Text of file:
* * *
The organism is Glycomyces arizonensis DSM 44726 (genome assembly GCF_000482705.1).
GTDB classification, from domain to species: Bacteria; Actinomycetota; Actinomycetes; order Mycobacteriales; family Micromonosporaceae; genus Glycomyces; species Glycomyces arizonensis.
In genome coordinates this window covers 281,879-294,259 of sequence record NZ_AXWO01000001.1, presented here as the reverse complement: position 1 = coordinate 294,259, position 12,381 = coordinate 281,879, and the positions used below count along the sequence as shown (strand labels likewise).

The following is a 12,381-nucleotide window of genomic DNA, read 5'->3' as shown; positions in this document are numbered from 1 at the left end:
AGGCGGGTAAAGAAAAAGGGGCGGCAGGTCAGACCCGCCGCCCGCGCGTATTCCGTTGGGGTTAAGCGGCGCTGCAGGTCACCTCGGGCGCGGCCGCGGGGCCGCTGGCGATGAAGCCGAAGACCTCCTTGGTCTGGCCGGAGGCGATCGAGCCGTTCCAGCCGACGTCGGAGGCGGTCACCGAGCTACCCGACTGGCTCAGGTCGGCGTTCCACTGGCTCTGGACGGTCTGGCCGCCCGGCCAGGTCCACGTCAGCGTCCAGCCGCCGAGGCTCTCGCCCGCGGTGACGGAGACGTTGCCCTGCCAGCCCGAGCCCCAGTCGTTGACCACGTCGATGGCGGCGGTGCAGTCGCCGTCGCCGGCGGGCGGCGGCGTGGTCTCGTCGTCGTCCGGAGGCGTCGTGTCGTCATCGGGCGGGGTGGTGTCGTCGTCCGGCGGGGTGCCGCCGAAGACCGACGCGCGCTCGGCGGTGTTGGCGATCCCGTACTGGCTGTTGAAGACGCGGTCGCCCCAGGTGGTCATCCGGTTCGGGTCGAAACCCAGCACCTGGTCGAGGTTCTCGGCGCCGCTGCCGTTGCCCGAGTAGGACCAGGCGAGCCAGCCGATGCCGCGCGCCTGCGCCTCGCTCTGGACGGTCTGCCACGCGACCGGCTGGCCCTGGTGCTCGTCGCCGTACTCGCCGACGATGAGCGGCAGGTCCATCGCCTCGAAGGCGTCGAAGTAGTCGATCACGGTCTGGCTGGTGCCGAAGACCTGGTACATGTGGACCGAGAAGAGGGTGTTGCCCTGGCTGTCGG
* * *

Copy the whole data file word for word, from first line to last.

The organism is Glycomyces arizonensis DSM 44726 (genome assembly GCF_000482705.1).
GTDB classification, from domain to species: Bacteria; Actinomycetota; Actinomycetes; order Mycobacteriales; family Micromonosporaceae; genus Glycomyces; species Glycomyces arizonensis.
In genome coordinates this window covers 281,879-294,259 of sequence record NZ_AXWO01000001.1, presented here as the reverse complement: position 1 = coordinate 294,259, position 12,381 = coordinate 281,879, and the positions used below count along the sequence as shown (strand labels likewise).

The following is a 12,381-nucleotide window of genomic DNA, read 5'->3' as shown; positions in this document are numbered from 1 at the left end:
AGGCGGGTAAAGAAAAAGGGGCGGCAGGTCAGACCCGCCGCCCGCGCGTATTCCGTTGGGGTTAAGCGGCGCTGCAGGTCACCTCGGGCGCGGCCGCGGGGCCGCTGGCGATGAAGCCGAAGACCTCCTTGGTCTGGCCGGAGGCGATCGAGCCGTTCCAGCCGACGTCGGAGGCGGTCACCGAGCTACCCGACTGGCTCAGGTCGGCGTTCCACTGGCTCTGGACGGTCTGGCCGCCCGGCCAGGTCCACGTCAGCGTCCAGCCGCCGAGGCTCTCGCCCGCGGTGACGGAGACGTTGCCCTGCCAGCCCGAGCCCCAGTCGTTGACCACGTCGATGGCGGCGGTGCAGTCGCCGTCGCCGGCGGGCGGCGGCGTGGTCTCGTCGTCGTCCGGAGGCGTCGTGTCGTCATCGGGCGGGGTGGTGTCGTCGTCCGGCGGGGTGCCGCCGAAGACCGACGCGCGCTCGGCGGTGTTGGCGATCCCGTACTGGCTGTTGAAGACGCGGTCGCCCCAGGTGGTCATCCGGTTCGGGTCGAAACCCAGCACCTGGTCGAGGTTCTCGGCGCCGCTGCCGTTGCCCGAGTAGGACCAGGCGAGCCAGCCGATGCCGCGCGCCTGCGCCTCGCTCTGGACGGTCTGCCACGCGACCGGCTGGCCCTGGTGCTCGTCGCCGTACTCGCCGACGATGAGCGGCAGGTCCATCGCCTCGAAGGCGTCGAAGTAGTCGATCACGGTCTGGCTGGTGCCGAAGACCTGGTACATGTGGACCGAGAAGAGGGTGTTGCCCTGGCTGTCGG